Business

Diamond V to start production at $29.1 million plant expansion in early March

Cargill company prepares to ride wave of growth for animal support products

Storage tanks (foreground) for materials in the primary fermentation process in the new expansion at Diamond V, 2525 60t
Storage tanks (foreground) for materials in the primary fermentation process in the new expansion at Diamond V, 2525 60th Avenue SW, in southwest Cedar Rapids, Iowa, on Wednesday, Feb. 12, 2020. The company is nearing completion of about a 100,000 square foot expansion which will consolidate operations from it’s facility in the Time Check neighborhood to the south facility. (Jim Slosiarek/The Gazette)
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Cargill’s Diamond V is on the cusp of consolidating its two Cedar Rapids manufacturing facilities — a move plant officials say will increase the company’s efficiency in churning out ingredients to support health and nutrition in livestock and pets.

Diamond V on March 2 will begin production at an 100,000-square-foot expansion of its south plant, at 2525 60th Ave. SW, transferring more than 23 employees who now work at the company’s soon-to-close north plant, at 436 G Ave. NW.

The shift will mark the culmination of more than three years of work on the $29.1 million south plant expansion, for which workers started “moving dirt” in 2016, said Lori Flugum, Diamond V’s business operations and supply chain director.

Flugum, a 29-year Diamond V veteran, said consolidating the company’s local operations will allow its management team to better support the 61 production, quality assurance and inventory control employees under one roof.

The south plant expansion also will result in a more efficient manufacturing process compared to Diamond V’s 77,000-square-foot north plant, purchased in 1985, which Flugum said involved a “zigzag transfer pattern” in receiving and shipping out products.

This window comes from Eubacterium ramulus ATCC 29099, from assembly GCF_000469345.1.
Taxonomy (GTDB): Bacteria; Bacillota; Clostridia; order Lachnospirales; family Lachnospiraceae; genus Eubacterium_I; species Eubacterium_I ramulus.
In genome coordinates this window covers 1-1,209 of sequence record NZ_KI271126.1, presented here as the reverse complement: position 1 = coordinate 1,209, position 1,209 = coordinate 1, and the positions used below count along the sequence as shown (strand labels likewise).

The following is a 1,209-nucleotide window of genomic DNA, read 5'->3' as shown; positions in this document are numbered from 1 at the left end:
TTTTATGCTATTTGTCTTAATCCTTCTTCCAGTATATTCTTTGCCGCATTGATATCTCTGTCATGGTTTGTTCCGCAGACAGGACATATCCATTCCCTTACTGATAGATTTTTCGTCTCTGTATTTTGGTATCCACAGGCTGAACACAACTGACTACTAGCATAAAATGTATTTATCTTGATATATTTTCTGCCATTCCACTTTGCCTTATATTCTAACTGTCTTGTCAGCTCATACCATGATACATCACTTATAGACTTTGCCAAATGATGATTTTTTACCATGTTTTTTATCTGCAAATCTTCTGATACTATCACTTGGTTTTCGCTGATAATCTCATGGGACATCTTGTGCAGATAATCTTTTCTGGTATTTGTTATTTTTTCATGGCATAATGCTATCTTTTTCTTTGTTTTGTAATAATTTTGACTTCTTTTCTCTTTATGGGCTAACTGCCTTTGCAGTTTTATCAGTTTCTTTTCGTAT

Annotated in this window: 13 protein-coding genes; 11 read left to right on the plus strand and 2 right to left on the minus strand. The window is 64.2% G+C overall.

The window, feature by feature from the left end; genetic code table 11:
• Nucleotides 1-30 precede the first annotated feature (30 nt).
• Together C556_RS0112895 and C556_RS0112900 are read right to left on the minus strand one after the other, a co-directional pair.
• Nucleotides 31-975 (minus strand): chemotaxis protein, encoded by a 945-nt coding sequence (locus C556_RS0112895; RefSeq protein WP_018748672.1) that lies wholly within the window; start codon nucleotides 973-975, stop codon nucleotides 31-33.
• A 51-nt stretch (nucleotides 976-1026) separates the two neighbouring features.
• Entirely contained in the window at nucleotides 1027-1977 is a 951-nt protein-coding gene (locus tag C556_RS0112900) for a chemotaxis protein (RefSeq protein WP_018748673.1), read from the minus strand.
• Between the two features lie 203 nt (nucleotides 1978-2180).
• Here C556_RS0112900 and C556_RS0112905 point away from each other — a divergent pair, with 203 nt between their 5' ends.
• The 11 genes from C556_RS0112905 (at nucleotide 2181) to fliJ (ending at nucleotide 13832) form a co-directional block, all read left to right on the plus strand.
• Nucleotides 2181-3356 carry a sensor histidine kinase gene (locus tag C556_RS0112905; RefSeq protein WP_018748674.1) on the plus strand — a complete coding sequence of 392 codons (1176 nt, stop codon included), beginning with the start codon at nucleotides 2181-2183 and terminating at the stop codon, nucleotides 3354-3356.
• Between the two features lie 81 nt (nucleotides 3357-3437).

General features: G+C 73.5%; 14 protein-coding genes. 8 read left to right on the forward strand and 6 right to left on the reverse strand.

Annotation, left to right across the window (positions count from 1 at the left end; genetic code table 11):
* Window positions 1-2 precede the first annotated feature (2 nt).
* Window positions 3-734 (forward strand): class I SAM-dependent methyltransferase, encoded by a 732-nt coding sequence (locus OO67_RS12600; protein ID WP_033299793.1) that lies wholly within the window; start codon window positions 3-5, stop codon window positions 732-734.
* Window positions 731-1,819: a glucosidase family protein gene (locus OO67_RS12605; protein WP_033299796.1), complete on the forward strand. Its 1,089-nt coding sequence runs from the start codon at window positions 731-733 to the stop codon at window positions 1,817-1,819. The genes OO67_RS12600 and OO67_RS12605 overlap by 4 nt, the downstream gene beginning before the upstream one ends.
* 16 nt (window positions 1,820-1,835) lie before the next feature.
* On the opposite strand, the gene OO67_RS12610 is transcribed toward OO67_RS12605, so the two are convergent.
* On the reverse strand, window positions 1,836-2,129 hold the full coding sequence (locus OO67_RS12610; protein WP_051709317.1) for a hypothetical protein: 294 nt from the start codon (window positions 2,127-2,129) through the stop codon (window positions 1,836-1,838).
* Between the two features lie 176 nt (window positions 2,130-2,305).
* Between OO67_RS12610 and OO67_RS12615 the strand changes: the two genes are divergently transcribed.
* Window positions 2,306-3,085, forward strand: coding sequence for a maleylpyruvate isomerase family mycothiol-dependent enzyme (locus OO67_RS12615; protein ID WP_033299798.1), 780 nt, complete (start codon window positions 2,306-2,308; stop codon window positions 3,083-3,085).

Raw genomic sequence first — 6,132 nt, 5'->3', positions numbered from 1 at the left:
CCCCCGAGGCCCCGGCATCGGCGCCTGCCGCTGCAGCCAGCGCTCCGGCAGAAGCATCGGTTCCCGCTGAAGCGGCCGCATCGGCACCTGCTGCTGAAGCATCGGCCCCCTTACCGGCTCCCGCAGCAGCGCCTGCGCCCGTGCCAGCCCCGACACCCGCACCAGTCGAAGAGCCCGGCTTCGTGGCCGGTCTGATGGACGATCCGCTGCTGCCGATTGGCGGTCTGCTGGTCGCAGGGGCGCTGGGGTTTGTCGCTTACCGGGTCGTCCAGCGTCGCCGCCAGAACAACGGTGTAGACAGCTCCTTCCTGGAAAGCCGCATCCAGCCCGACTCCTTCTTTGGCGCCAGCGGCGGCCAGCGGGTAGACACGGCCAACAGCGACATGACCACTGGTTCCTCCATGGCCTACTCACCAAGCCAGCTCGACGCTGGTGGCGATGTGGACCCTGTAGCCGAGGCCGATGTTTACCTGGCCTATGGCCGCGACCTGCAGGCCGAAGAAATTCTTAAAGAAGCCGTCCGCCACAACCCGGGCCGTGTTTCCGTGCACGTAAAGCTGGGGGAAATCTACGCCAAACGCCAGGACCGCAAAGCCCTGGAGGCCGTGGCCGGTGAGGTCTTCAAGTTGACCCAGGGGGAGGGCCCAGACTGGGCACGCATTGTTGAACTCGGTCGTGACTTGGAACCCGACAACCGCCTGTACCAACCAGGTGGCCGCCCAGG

“Here, you come in one side of the building and you produce it and you package it, and you ship it out the other side,” she said. “We learned a lot of lessons from the north plant that were implemented here in the design.”

Production began in 2009 at the south plant, which Diamond V expanded from its initial 63,000 square feet to a 133,000-square-foot footprint in 2014.

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At the facility, animal support products are produced through a proprietary liquid and solid state microbial fermentation process. During the process, specific microorganisms transform media components into metabolites, which are dried to a stable final product and ultimately packaged into 50-pound bags, 2,000-pound totes or bulk trucks.

Diamond V’s south plant currently is able to package a maximum capacity of 200 tons of product each day, said Patrick Manternach, the company’s director of operations.

Over time, with the plant’s expansion — which now has space to house up to seven more production units — that capacity likely will increase to 300 tons per day, said Manternach, a Diamond V employee for 23 years.

The animal support products Diamond V manufactures in Cedar Rapids include NutriTek and XPC Ultra for nutritional health and NaturSafe for immune support.

Compared to antibiotics, which can put stress on an animal’s immune system, Diamond V’s products contain natural ingredients that ensure each animal remains healthy from farm to table, said Stacey Jones, the company’s communications manager.

“When you’re improving the health of the animal all throughout the process ..., it’s better for the animal overall and better for us when it comes to our table,” she said.

Diamond V’s local products ultimately are sold to customers, including feed manufacturers and large farms, in more than 65 countries, said Manternach.

He noted the company expects to see growth specifically in sales of concentrated products.

Cargill CEO David MacLennan echoed this expectation in late January, telling attendees at an annual business luncheon in Cedar Rapids that the global agriprocessor projects double-digit growth for Diamond V.

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MacLennan said Cargill plans to invest $100 million in Diamond V, which it acquired for an undisclosed price at the end of 2017.

“The fact is, the future of Cargill in Cedar Rapids is one of growth,” he told the luncheon crowd. “We’re here to stay ... and we wouldn’t be here if it weren’t for the way that you support us and welcome us.”

Comments: (319) 398-8366; thomas.friestad@thegazette.com

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